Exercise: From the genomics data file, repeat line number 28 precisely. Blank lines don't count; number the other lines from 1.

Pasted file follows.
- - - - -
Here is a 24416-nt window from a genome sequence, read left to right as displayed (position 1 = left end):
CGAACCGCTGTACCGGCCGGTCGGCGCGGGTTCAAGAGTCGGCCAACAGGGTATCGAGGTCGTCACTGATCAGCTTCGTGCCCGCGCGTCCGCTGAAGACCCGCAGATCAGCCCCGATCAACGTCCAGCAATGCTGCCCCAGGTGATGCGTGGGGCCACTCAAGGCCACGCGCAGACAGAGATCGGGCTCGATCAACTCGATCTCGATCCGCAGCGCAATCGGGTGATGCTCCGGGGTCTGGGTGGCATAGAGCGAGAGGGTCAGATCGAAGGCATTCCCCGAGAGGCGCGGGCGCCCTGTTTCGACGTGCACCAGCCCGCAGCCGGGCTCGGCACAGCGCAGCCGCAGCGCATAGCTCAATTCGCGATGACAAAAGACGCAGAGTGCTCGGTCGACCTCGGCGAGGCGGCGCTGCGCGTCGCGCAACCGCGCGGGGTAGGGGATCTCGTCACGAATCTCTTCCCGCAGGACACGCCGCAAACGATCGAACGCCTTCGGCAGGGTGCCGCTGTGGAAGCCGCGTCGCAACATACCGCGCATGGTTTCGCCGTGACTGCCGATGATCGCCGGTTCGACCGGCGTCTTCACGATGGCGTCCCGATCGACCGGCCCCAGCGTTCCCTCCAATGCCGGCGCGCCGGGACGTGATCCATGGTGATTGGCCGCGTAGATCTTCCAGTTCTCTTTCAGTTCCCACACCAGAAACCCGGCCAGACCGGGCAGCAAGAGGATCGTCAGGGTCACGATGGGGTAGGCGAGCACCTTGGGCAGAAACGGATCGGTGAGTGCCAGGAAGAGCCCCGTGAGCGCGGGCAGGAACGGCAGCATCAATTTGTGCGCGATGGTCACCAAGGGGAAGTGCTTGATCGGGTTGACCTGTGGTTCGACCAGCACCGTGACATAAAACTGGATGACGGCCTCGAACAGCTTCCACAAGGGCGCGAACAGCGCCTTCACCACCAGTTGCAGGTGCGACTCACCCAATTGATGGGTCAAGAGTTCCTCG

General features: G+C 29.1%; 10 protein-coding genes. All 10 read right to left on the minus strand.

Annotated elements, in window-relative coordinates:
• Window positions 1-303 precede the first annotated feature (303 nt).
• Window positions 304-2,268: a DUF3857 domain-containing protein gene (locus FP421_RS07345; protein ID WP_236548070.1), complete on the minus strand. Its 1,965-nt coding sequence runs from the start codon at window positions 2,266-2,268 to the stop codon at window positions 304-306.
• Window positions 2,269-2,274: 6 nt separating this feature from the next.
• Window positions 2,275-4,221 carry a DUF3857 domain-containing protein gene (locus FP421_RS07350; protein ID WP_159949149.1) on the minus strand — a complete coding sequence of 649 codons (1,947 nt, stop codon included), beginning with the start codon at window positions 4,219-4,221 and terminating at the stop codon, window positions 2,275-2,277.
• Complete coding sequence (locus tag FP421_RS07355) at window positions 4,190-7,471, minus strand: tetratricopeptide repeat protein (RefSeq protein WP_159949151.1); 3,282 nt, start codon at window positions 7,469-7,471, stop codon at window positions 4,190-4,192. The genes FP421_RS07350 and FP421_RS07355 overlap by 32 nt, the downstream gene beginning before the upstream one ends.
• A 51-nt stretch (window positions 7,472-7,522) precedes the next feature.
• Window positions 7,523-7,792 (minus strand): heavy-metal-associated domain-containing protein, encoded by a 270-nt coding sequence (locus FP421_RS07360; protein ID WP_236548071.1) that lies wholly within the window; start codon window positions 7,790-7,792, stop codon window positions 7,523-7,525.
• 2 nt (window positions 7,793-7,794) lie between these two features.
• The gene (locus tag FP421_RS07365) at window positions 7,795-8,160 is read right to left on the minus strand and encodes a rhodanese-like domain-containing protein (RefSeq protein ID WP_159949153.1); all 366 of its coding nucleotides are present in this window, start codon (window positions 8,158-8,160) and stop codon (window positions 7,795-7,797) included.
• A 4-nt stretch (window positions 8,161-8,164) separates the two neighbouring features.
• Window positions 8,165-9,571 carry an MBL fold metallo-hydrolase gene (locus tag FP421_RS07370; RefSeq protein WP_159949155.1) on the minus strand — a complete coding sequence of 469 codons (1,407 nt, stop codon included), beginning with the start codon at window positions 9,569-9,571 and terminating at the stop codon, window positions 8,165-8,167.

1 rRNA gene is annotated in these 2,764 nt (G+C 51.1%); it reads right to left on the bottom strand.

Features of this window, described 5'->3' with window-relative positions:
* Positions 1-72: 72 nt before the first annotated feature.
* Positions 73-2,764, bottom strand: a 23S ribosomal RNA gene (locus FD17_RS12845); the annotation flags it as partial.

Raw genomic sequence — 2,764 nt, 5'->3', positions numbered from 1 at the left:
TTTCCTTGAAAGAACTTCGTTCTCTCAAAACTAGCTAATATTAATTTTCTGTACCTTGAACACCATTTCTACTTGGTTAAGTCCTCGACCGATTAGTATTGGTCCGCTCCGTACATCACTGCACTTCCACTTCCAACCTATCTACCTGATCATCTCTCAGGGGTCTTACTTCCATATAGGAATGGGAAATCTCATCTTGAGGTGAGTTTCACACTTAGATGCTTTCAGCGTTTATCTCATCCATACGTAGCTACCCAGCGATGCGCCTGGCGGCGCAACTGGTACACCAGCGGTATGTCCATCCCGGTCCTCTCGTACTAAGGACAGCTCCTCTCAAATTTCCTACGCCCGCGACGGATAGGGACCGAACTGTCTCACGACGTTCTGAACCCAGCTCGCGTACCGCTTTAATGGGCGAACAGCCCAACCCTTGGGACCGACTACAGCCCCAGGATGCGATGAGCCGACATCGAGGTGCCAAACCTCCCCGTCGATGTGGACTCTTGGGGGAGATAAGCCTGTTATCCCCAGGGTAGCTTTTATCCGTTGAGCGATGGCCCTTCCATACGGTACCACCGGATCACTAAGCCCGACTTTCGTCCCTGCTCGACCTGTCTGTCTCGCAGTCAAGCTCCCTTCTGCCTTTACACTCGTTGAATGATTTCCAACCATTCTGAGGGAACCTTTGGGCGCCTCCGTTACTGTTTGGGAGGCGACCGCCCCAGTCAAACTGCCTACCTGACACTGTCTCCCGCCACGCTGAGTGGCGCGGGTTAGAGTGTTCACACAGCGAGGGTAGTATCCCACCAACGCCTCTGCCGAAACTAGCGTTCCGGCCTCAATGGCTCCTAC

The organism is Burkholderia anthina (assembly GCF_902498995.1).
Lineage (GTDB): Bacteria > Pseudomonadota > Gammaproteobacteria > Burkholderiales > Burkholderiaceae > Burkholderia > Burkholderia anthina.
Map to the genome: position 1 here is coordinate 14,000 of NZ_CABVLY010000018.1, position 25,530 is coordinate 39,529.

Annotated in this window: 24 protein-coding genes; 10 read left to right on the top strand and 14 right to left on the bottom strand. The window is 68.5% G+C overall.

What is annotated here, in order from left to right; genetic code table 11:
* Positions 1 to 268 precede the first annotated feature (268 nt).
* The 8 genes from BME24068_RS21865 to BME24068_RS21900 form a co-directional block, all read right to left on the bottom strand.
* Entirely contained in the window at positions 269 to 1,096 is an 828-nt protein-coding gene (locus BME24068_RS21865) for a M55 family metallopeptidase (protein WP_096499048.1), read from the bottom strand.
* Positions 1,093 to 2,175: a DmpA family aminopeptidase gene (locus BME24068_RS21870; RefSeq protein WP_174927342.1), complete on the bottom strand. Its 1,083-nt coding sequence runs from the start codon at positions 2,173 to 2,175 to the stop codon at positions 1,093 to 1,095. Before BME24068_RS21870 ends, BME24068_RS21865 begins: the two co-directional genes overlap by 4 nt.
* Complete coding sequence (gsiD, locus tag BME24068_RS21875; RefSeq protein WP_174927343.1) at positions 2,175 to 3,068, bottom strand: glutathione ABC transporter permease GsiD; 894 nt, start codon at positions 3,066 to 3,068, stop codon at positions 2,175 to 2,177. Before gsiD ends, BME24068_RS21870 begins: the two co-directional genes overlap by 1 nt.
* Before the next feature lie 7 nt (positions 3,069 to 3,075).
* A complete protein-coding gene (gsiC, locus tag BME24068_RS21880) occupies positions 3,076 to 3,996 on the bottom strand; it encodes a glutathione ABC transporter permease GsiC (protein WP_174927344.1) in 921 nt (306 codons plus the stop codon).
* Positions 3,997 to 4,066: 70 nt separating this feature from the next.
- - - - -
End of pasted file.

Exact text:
* The 8 genes from BME24068_RS21865 to BME24068_RS21900 form a co-directional block, all read right to left on the bottom strand.